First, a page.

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Dawn of Christianity in North Bengal and its historical churches

21 December, 2021 11:26:26
Dawn of Christianity in North Bengal and its historical churches

When we talk about churches of Bengal, we are always drawn towards the well-known St Paul’s Cathedral or the St John’s Church of Kolkata, or the Armenian Church, Greek Church and so on. But interestingly, the dawn of Christianity in North Bengal, that was primarily used by the colonial powers for their business and luxury travel interests had a different trajectory along which Christianity found a strong foothold among the tribals of Jalpaiguri, Alipurduar, Siliguri, Kurseong, Kalimpong and ofcourse the Queen of the Hills, Darjeeling.

The first Adventist to enter the territory of North Bengal was Dores Alanzo Robinson in February 1896, who visited Darjeeling just three months after he arrived in India. In 1899, Robinson conducted a series of meetings in the local town hall, but after some objections from local Christians, he had to move it to a large room offered by a hotel owner. Several locals were baptized, but within a few years, many members had moved away. While Sister Jewet and her daughter were canvassing in Darjeeling in 1903, they came across a Muslim man who came from the tea estates to be baptized. 

The earliest local pioneers of Christianity in North Bengal were Upendra Nath Haldar and Jiten Sircar. There is a record of them working in Malda District in 1939 to spread the religion. In Rohanpur, 20 miles from Malda, they had even baptized ten persons. Thus the first Adventist Church in North Bengal was organized in Chakowakheti in 1941. Lal G. Mookerjee reported that a group of persons in Chakoakhali had earlier received the message of the Sabbath from a Punjabi Christian Sadhu through D. K. Seth Kujur, who later taught the children of 15 Sabbathkeepers. D. D. Marjee and his family are reported to have obtained a tract concerning idol worship in the 1930s. Impressed, they wrote to the address on the pamphlet, which was the Calcutta Mission at 36 Park Street. In response, Lal G. Mookerjee was said to have sent Haldar and Jiten Sircar to meet them. On the last Sabbath of December of 1940, ten persons were baptized. Eight more were baptized on April 19 during the Annual Meetings which were held at Chakowakheti in 1941.Those meetings were attended by seven workers and 150 other people. The church was organized that day on April 19 with 21 members. A communion service was conducted as well, and U. N. Haldar was ordained into the ministry.  

The seed for the Barobisha Church of Jalpaiguri was sown by U. N. Haldar. However, K. S. Ekka did the follow-up work, traveling from Chakowakheti on bicycle and giving Bible studies. On Sabbath, April 29, 1944, L. G. Mookerjee baptized nine candidates including Joymasih Tirkey and Samuel Bara and organized the church with thirteen members. He also conducted the Lord's Supper and performed a marriage service for Seth Kujur and his wife, a graduate nurse. He mentioned that Bishtoo Boro was the first person from Mech tribe to be baptized among the Boro from Dooars.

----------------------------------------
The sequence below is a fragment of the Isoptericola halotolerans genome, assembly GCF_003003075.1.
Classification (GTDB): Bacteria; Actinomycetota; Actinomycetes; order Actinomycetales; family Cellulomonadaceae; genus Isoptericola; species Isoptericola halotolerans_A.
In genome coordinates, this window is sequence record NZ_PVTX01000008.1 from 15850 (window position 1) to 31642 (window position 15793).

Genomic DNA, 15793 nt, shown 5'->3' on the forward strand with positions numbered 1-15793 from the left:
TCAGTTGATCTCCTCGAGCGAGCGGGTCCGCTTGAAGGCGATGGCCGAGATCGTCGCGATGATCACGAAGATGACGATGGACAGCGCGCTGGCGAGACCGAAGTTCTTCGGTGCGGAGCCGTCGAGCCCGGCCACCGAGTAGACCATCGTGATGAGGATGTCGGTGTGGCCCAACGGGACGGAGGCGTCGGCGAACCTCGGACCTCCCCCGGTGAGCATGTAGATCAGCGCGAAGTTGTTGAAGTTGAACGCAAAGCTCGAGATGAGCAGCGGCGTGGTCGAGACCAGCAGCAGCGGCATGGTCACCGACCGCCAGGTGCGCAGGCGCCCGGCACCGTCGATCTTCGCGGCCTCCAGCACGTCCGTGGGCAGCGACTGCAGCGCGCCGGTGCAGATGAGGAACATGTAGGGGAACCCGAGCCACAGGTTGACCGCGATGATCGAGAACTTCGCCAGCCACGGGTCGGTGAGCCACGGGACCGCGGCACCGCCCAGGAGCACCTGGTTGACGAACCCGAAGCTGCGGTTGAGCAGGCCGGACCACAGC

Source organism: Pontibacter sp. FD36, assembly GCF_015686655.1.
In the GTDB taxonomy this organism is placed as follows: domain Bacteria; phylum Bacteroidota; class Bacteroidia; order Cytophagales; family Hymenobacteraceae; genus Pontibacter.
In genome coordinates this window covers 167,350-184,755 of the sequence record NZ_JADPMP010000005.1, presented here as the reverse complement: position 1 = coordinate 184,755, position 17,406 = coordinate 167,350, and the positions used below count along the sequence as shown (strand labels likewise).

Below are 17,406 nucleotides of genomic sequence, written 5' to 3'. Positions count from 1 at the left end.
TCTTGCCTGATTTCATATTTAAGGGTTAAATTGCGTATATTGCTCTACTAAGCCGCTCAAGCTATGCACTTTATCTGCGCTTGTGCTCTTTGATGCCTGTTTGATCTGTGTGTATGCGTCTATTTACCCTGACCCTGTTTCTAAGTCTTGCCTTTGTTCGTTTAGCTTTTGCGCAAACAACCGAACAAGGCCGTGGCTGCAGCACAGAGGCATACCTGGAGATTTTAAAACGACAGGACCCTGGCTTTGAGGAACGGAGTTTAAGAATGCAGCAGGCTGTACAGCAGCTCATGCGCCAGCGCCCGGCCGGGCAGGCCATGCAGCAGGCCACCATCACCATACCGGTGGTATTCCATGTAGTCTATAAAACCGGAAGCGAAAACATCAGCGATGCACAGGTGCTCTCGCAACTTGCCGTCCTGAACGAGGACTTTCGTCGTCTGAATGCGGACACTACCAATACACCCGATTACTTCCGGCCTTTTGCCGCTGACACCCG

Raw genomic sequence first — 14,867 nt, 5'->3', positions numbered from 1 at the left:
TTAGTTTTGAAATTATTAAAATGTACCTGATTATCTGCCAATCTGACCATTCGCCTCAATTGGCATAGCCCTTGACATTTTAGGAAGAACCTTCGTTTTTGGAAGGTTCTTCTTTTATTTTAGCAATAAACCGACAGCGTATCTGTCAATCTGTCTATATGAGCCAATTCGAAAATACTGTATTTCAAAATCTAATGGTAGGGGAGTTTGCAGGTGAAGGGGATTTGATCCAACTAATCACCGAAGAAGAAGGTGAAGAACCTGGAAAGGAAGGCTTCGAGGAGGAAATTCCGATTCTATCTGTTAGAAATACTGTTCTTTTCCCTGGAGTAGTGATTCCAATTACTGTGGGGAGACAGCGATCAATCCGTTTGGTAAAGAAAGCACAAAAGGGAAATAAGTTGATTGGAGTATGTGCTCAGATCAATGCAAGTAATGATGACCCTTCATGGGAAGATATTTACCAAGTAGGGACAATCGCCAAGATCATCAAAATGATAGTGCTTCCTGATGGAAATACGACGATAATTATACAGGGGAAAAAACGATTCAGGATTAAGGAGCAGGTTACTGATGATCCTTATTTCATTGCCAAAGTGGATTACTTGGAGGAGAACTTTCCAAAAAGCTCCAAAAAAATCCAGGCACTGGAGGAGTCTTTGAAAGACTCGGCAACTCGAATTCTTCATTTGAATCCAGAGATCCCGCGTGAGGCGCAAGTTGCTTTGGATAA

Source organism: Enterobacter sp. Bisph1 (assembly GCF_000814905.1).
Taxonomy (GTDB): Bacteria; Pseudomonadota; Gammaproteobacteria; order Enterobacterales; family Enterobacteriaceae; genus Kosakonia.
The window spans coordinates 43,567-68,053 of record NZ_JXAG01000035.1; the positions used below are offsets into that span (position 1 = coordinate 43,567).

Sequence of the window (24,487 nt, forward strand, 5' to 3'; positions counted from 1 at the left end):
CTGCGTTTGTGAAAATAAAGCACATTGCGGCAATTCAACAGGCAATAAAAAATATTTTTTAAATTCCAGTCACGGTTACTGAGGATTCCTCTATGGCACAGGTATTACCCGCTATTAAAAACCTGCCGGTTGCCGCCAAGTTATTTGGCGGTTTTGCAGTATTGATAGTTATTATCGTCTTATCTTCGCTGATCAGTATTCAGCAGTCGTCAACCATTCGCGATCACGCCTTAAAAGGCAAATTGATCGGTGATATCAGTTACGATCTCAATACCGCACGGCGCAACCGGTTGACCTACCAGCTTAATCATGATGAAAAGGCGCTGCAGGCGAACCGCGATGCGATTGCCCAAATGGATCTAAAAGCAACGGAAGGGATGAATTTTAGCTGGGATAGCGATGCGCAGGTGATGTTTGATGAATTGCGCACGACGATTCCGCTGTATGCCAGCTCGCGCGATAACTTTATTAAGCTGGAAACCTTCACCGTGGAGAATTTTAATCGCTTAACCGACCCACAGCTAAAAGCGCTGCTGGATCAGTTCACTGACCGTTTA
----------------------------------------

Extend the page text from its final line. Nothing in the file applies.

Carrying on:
Probably the first Adventist to reside in Kalimpong was Catherine M. Raymond in the 1940s, who retired there after her husband F. O. Raymond passed away. She used to give Bible studies and hold Sabbath School in her home. She bequeathed her estate in Kalimpong to the Church, and from that Raymond Fund, the school site in Falakata was purchased. Allan Maberly from Australia was the earliest missionary to work in Kalimpong. He was assisted by a Tibetan, Hsuen Ming Shan, and an Indian, B. L. Albert. Maberly started medical work among the Tibetans daily at six different locations. Services were held in his home. The Kalimpong Church was organized in 1950 by two officers of the Division, Robert H. Pierson and Marin E. Kemmerer. Others present were Eric M. Meleen, Frank E. Spiess, and Amirtham from the Union. With hopes of gaining easier access, Tibet was transferred from China to the Southern Asia Division. R. J. King, another missionary from Australia, dedicated the Church in Kalimpong on June 1, 1959. 

The Adventist workers also started spreading to adjoining Sikkim. The first Adventist workers in Sikkim were Iqbal Masih and his wife. In 1975 after Sikkim joined the Republic of India, they were sent to Deorali, Gangtok, where they opened the Himalayan Better Health Clinic. Iqbal, a compounder, and his wife, a nurse, were joined a few months later by Dr. Glenn Christo and his wife, Margaret, who moved there from Ranchi soon after his graduation from Christian Medical College, Vellore. Margaret, an office secretary, quickly learned to give injections and deliver babies since it was against Tibetan culture for a male to examine their women. The clinic was inaugurated formally by the Honorable Chief Minister Kazi Lhendup Dorji, who cut the pink ribbon to officially open the Himalayan Better Health Clinic at Deorali on November 5, 1975.

The Chokowakheti Mission Station was established in 1939 as part of the West Bengal Mission under the leadership of L. G. Mookerjee. However, from 1944-1947, the Chakowakheti Mission Station was administered by the East Bengal Mission (now Bangladesh). After the partition of India and Pakistan in 1947, the North Bengal Mission Field (unorganized) had its headquarters moved back to India. Mission stations at that time were in Barobisha, Chokowakheti, Maktaigaon, Palasguri, and Sathali. In 1949, the North Bengal Mission was reorganized as the North Frontier Mission, and the following year headquarters moved to “Winston,” Kalimpong. 

To be continued
(Source: Encyclopaedia of Seventh Day Adventists;
Darjeeling Jesuits site)


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